Wells Fargo announced that it is giving $2 million toward renovation of the historic Carolina Theatre on North Tryon Street, built in 1927 and closed since 1978.
The gift puts the campaign at $27 million toward its $35 million goal.
Foundation for the Carolinas intends to renovate the site as a civic space where the community and nonprofits can hold large-scale meetings, stage debates or present lectures.
Kendall Alley, regional vice president for Wells Fargo, said the bank sees the site as symbolic in its potential to bring Charlotteans together.
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“There are a lot of divisive issues out there – whether it be the income divide, racial diversity or sexual orientation– and these issues need a space where people can come together to learn, understand and develop a better way for the community to be,” he said.
“I think that’s the role the Carolina Theatre can play.”
Wells Fargo joins a list of major corporate supporters for the project, including $8 million from the Belk family, $5 million from Bank of America and $1 million from Family Dollar CEO Howard Levine and his wife, Julie.
Community leaders have been proposing renovation of the 36,000-square-foot building for decades, but none of the plans has received enough financial support to get off the ground.
Foundation President Michael Marsicano believes the current success is due partly to the renovation project’s role in a broader plan to revive the North Tryon Street corridor in a vein similar to what has happened on South Tryon Street.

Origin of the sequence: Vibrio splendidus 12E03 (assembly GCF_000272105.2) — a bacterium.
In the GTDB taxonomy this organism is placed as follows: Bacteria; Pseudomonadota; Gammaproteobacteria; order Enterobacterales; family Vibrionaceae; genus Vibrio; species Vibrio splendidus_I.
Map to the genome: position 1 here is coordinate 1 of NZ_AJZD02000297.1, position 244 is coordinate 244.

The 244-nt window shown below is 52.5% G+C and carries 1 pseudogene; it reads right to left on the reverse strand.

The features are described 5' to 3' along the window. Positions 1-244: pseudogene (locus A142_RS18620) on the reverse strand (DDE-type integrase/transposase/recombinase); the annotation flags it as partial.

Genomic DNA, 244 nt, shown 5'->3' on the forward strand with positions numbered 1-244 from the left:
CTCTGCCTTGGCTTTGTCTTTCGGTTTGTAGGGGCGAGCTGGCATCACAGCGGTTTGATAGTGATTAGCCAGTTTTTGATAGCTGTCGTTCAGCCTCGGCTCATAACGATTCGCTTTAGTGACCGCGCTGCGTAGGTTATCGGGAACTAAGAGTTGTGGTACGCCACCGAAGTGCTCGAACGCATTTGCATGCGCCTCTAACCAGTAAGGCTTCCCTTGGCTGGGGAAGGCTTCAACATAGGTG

North Tryon Street is home to Discovery Place, the Main Library and Spirit Square and Foundation for the Carolinas, which shares a wall with the Caroline Theatre.
Currently, about 400 civic and nonprofit meetings are held a year at the Foundation for the Carolinas office, which Marsicano says proves there is need for the expanded space available at the Carolina Theatre next door. Plans call for a door to connect the buildings.
“The theater (renovation) has had many false starts over the years, so I am very taken with the swiftness with which this campaign has gone,” Marsicano said.
“I think it has a lot to do with the idea that the foundation’s building just next door has become a hub, and people have a vision for the possibilities at the theater.”
The theater, at 230 N. Tryon St., was once considered among the grandest public halls in Charlotte, with wrought-iron chandeliers, reproductions of priceless Cluny weavings, Moorish tiled floors and a Spanish cathedral window.